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This narrative review seeks to qualitatively synthesize the chronological progression of theoretical explanations of gender emerging from research since 1966. It is recognized that the literature on gender is wide and that the sources and theories included here may not be exhaustive but do attempt to be comprehensive and provide a thread back over the last six decades spanning to the present that shows the evolving perceptions of gender. In looking at the thread of evolving perceptions about gender, it becomes evident that older generations (i.e., the adults of a given time) theorize and develop explanations and understandings regarding gender, and it is the younger generations (children of the given time) that enact the discursive information in each generation’s evolving perceptions of gender. Thus, how society, and particularly adults in society, view and treat gender has a profound effect on how children take up and enact gender. Future research may emerge out of feminist new materialism, where the materiality of gender signifiers, shared spaces, and embodied presentation stand to be examined as to their place in evolving views of gender.

Pages 41–57 / Publication date: 21/09/2022 / View HTML full textDownload full-text PDF

book review

Book Review of Professional Learning Communities: The Ultimate Blueprint for Academic Success

Megan Marie Jones

A valuable resource for school administrators, school leaders, teachers, paraprofessionals, academic professionals, and others who are interested in the incorporation of new Professional Learning Communities (PLC) or the improvement of existing PLCs in their institution.

Pages 59–61 / Publication date: 22/09/2022 / View HTML full textDownload full-text PDF

literature review

Belonging in School – The Effect of Teacher-Student Relationships: A Systematic Quantitative Review of the Literature

Tracee Nix, Donna Pendergast, Mia O’Brien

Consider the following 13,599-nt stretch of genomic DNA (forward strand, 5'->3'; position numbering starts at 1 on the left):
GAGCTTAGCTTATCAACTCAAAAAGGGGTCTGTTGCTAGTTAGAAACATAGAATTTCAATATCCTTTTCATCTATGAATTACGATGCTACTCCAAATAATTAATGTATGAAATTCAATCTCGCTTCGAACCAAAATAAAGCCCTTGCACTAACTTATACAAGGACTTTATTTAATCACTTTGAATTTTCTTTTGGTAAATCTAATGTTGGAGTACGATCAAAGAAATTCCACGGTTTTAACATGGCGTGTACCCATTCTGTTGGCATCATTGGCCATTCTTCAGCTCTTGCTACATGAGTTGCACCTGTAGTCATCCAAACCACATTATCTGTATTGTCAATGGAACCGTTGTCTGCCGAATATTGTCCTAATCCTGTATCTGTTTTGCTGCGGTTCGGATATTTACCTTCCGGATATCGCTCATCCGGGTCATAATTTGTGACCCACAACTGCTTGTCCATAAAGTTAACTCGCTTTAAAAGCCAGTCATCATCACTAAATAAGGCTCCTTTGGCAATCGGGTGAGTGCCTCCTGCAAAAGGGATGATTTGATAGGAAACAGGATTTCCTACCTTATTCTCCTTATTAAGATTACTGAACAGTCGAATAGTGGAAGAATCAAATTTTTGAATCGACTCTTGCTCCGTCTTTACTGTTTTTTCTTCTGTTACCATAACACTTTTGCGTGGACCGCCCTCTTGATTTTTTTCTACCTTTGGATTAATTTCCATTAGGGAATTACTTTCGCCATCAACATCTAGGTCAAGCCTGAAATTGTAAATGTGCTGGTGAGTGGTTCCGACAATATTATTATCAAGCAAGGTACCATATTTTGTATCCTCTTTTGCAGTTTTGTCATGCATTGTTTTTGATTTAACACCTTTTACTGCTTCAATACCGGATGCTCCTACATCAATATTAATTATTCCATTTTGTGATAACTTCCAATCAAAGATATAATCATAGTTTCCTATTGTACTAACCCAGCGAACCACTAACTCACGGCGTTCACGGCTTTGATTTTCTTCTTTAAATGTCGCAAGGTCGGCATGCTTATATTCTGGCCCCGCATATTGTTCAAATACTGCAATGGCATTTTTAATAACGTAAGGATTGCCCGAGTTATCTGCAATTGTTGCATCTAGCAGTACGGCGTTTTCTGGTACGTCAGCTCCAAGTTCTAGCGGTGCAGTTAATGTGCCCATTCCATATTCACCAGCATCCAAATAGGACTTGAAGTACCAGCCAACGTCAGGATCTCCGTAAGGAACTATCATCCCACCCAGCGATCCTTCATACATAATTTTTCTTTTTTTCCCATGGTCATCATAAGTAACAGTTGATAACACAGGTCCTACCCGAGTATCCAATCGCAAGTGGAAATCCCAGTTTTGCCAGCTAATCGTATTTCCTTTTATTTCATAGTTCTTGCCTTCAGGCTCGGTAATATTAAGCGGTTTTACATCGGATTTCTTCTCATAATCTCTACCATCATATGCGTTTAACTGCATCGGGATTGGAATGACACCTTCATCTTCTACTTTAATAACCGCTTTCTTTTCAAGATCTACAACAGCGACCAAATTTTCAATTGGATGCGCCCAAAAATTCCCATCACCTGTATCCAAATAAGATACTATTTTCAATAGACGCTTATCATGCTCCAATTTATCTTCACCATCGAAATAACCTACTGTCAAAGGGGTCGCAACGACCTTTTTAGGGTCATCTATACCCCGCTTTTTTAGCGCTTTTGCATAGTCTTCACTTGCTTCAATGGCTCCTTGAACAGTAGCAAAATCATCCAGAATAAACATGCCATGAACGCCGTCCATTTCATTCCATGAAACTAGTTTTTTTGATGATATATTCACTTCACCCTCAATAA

The literature reveals that positive teacher-student relationships encourage students’ work habits, engagement, and wellbeing; and create an environment that encourages students to experience a sense of belonging at school. When adolescent students feel a sense of belonging at school, they are more likely to attend school, engage in their learning, and feel like they are included and wanted. This is important because at the core of education is the student. Working with students in a holistic manner has positive implications for their wellbeing and academic performance.

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This study set out to examine the nature of the relationship between teacher and student interactions and student’s experience of the sense of belonging at school, through the lens of Interpersonal Theory in order to examine teacher pedagogical choices. The Systematic Quantitative Literature Review (SQLR) methodology is utilised at the intersections of Teacher-Student Relationships (TSR) and Sense of Belonging at School (SOBAS), and TSR and Interpersonal Theory to review the contemporary literature. Following the SQLR methodology that applies specific inclusion and exclusion criteria, 32 studies were identified for review. The analysis identified fairness, engagement, and achievement as key themes in the TSR and SOBAS literature; and the TSR and Interpersonal Theory literature highlighted the importance of moment-to-moment interactions to improve student engagement and achievement. The findings of the SQLR provide a basis for discussion of teacher choices in pedagogy and school-wide interventions that may promote student SOBAS.

Pages 63–90 / Publication date: 09/12/2022 / View HTML full textDownload full-text PDF